Our 2020 Futurist Predictions for Tech

The year 2020 approaches

With the end of our year (and decade) approaching and the proliferation of pumpkin spice, it is now time to make predictions! As a milestone year, 2020 marks a new beginning and a great opportunity to pause and consider what lies ahead. It will be far cooler to say the 20s rather than the ‘aughts’ or the ’10s, which quite frankly felt awkward. What is especially weird is the fact that Blade Runner was set in 2019…

Where’s my space car?

The following are some tech trends we predict will make an impact in the next year — and the decade to come.

1. Much Ado about Privacy

In the past few years, we’ve seen privacy take center stage in a significant amount of conversations about technology. That won’t change any time soon. People are angry! The topic of privacy seems poised to take on increasing importance as the online privacy debate heats up. Was there anyone who didn’t cringe seeing Facebook CEO Mark Zuckerberg squirm whilst grilled by Congress on the subject?

In 2020, expect to see heightened awareness of data privacy issues, as well as actions being taken to (at least attempt to), bring current legislation up to date with current technology.

Businesses in other sectors will get in on the trend as well, highlighting their commitment to transparency and offering more privacy-centric features in new and updated products. Brave, Apple, Microsoft, and Mozilla have certainly seen the writing on the wall, and others will follow.

all your data are belong to me

2. Law Enforcement’s Use of Facial Recognition

Coming soon to a police department near you… Amazon has reportedly been selling its advanced facial recognition system to U.S. police forces at bargain-basement prices. The underlying technology isn’t particularly new, but with Amazon entering the market, it’s certainly going mainstream — and gaining more attention than ever from civil rights activists and privacy advocates.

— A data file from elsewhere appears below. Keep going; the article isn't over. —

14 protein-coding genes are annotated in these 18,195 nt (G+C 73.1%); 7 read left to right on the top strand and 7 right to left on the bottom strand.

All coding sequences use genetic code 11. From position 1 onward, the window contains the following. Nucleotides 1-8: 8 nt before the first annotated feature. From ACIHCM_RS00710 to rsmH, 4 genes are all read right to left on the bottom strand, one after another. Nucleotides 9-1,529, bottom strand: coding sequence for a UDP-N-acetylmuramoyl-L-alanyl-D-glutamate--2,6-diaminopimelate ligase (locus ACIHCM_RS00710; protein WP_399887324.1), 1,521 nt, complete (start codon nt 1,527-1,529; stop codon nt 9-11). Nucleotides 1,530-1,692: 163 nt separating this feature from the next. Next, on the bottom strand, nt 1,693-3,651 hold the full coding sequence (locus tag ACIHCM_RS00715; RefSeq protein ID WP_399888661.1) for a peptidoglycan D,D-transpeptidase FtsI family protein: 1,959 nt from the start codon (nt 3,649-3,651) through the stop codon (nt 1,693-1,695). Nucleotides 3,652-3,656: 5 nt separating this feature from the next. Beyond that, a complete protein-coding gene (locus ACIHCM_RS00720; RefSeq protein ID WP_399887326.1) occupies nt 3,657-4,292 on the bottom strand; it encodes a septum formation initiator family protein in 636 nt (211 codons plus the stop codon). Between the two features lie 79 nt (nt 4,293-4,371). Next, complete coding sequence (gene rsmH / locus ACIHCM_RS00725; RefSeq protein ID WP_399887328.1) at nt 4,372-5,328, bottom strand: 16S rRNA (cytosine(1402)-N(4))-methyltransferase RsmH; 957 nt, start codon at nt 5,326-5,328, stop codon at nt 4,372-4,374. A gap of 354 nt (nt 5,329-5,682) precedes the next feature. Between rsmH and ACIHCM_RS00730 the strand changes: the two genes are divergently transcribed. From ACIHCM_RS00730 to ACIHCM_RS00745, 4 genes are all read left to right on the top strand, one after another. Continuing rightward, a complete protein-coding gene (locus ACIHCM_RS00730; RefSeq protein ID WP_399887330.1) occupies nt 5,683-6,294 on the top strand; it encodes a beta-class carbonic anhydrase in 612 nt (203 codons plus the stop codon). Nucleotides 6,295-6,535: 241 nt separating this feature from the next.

In early 2019 San Francisco became the first U.S. city to ban the use of facial recognition software by police, and other jurisdictions are examining the issue as well. But given the lack of a regulatory framework in place, we’re confident in saying that police use of the technology is going to get worse before it gets better. Let’s NOT talk about China in this regard, because we’re all going to freak out and there’s enough of that going around.

Vending Machines

3. An AI Reckoning

Artificial intelligence is far from perfect. As impressive as the technology has become — advancing automation and augmenting our abilities as humans — it’s nonetheless still in its nascent stage with some serious growing pains. This epic tweet sums it up best:

Remember the AI-based job recruiting engine that taught itself to penalize female candidates’ applications? Corporations and consumers will have to contend with an imminent AI trust crisis. Accordingly, we’re going to see an increased drive toward explainable and auditable AI with an eye to transparency and accountability. Some primary topics of concern will be the creation of AI ethics guidelines, how to avoid unintended bias and governance mechanisms that help build confidence in AI systems.

4. Hawks vs. Drones

Man vs. machine and man vs. nature are epic battles! As drones proliferate in the sky, they will inevitably be involved in skirmishes with birds. Interestingly, this is a two-pronged issue: not only do hawks and eagles often attack drones of their own volition, but some people are also training the birds to take down drones on purpose.

A hawk taking down a drone mid-flight

In the latter case, these deliberate attacks may be authorized by the military against hostile drones or could be the work of thieves — or even countersurveillance groups and activists resisting a draconian government.